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Hum Reprod. 2010 Oct;25(10):2434-40. doi: 10.1093/humrep/deq217. Epub 2010 Aug 17.

Does a prediction model for pregnancy of unknown location developed in the UK validate on a US population?

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Division of Reproductive Endocrinology and Infertility, Department of Obstetrics and Gynecology, University of Pennsylvania, 3701 Market Street, Suite 800, Philadelphia, PA 19104, USA.



A logistic regression model (M4) was developed in the UK to predict the outcome for women with a pregnancy of unknown location (PUL) based on the initial two human chorionic gonadotrophin (hCG) values, 48 h apart. The purpose of this paper was to assess the utility of this model to predict the outcome for a woman (PUL) in a US population.


Diagnostic variables included log-transformed serum hCG average of two measurements, and linear and quadratic hCG ratios. Outcomes modeled were failing PUL, intrauterine pregnancy (IUP) and ectopic pregnancy (EP). This model was applied to a US cohort of 604 women presenting with symptomatic first-trimester pregnancies, who were followed until a definitive diagnosis was made. The model was applied before and after correcting for differences in terminology and diagnostic criteria.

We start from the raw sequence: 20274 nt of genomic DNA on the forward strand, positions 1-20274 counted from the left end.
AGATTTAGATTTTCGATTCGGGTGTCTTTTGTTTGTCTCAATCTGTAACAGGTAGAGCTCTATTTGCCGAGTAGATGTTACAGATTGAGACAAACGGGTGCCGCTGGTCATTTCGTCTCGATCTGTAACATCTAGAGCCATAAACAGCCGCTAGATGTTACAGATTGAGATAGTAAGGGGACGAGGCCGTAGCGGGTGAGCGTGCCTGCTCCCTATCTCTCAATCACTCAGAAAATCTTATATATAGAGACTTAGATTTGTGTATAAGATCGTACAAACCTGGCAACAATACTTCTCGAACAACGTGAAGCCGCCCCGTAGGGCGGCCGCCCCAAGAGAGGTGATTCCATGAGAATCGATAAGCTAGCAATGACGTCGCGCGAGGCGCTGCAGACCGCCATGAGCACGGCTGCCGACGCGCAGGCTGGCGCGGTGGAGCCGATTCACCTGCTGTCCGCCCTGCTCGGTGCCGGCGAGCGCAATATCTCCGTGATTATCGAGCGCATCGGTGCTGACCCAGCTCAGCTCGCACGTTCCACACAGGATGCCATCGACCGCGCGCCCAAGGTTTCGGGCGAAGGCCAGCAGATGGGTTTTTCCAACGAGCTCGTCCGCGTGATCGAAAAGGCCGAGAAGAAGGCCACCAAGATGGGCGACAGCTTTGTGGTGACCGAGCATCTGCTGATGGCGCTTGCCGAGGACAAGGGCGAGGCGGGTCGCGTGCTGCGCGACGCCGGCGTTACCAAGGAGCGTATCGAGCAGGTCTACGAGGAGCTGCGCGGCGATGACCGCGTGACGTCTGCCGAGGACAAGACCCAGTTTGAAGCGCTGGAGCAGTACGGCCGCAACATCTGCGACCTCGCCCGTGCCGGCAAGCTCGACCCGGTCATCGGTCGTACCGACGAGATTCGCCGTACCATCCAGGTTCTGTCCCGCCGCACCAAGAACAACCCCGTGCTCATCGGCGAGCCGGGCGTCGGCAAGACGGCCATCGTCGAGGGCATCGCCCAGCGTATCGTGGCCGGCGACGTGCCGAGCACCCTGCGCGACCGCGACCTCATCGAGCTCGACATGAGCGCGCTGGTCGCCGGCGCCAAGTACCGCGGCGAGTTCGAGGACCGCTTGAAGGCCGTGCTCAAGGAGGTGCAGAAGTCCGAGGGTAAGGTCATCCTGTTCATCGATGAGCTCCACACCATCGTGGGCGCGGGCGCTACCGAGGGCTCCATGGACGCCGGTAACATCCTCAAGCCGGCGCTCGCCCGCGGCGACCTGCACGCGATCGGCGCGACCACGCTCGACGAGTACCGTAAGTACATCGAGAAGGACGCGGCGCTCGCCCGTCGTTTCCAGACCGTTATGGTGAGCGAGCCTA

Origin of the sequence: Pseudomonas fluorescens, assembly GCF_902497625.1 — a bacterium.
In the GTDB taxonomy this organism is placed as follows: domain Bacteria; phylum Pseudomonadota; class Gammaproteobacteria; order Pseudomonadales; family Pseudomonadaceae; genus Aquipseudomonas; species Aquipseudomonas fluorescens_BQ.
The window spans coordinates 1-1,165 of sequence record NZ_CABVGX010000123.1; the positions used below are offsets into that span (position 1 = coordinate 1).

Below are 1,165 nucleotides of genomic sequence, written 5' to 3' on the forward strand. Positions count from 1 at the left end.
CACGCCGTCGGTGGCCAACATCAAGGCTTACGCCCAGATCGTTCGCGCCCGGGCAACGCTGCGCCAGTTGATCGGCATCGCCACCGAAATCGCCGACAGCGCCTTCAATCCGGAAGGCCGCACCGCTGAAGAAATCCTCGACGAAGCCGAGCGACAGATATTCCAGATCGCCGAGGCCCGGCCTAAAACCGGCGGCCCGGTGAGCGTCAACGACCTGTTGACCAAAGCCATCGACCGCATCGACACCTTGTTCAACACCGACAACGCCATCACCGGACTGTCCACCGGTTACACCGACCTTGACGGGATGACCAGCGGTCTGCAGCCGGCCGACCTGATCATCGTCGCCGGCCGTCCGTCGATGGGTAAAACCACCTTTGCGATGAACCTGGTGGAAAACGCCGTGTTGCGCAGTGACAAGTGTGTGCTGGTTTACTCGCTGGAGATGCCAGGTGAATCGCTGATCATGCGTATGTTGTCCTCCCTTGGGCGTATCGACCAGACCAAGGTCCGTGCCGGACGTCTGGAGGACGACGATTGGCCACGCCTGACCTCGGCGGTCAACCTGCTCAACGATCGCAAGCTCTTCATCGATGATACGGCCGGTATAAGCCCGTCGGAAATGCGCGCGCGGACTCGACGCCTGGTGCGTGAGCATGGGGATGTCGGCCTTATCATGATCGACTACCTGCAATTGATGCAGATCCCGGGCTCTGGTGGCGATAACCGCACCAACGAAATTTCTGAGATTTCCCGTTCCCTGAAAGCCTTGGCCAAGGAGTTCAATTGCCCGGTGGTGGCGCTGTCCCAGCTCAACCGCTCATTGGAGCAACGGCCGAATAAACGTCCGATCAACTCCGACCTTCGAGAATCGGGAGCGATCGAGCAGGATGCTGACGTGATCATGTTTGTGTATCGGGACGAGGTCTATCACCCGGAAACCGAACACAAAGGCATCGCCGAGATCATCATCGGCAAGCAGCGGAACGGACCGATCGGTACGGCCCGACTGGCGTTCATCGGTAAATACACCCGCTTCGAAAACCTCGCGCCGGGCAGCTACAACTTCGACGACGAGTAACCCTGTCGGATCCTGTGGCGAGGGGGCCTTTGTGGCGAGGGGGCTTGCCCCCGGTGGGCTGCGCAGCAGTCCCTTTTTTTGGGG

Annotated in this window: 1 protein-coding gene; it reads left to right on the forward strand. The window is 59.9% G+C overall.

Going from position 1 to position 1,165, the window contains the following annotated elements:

When retrospectively applied to the adjusted US population, the M4 model demonstrated lower areas under the curve compared with the UK population, 0.898 versus 0.988 for failing PUL/spontaneous miscarriage, 0.915 versus 0.981 for IUP and 0.831 versus 0.904 for EP. Whereas the model had 80% sensitivity for EP using UK data, this decreased to 49% for the US data, with similar specificities. Performance only improved slightly (55% sensitivity) when the US population was adjusted to better match the UK diagnostic criteria.


A logistic regression model based on two hCG values performed with modest decreases in predictive ability in a US cohort for women at risk for EP compared with the original UK population. However, the sensitivity for EP was too low for the model to be used in clinical practice in its present form. Our data illustrate the difficulties of applying algorithms from one center to another, where the definitions of pathology may differ.

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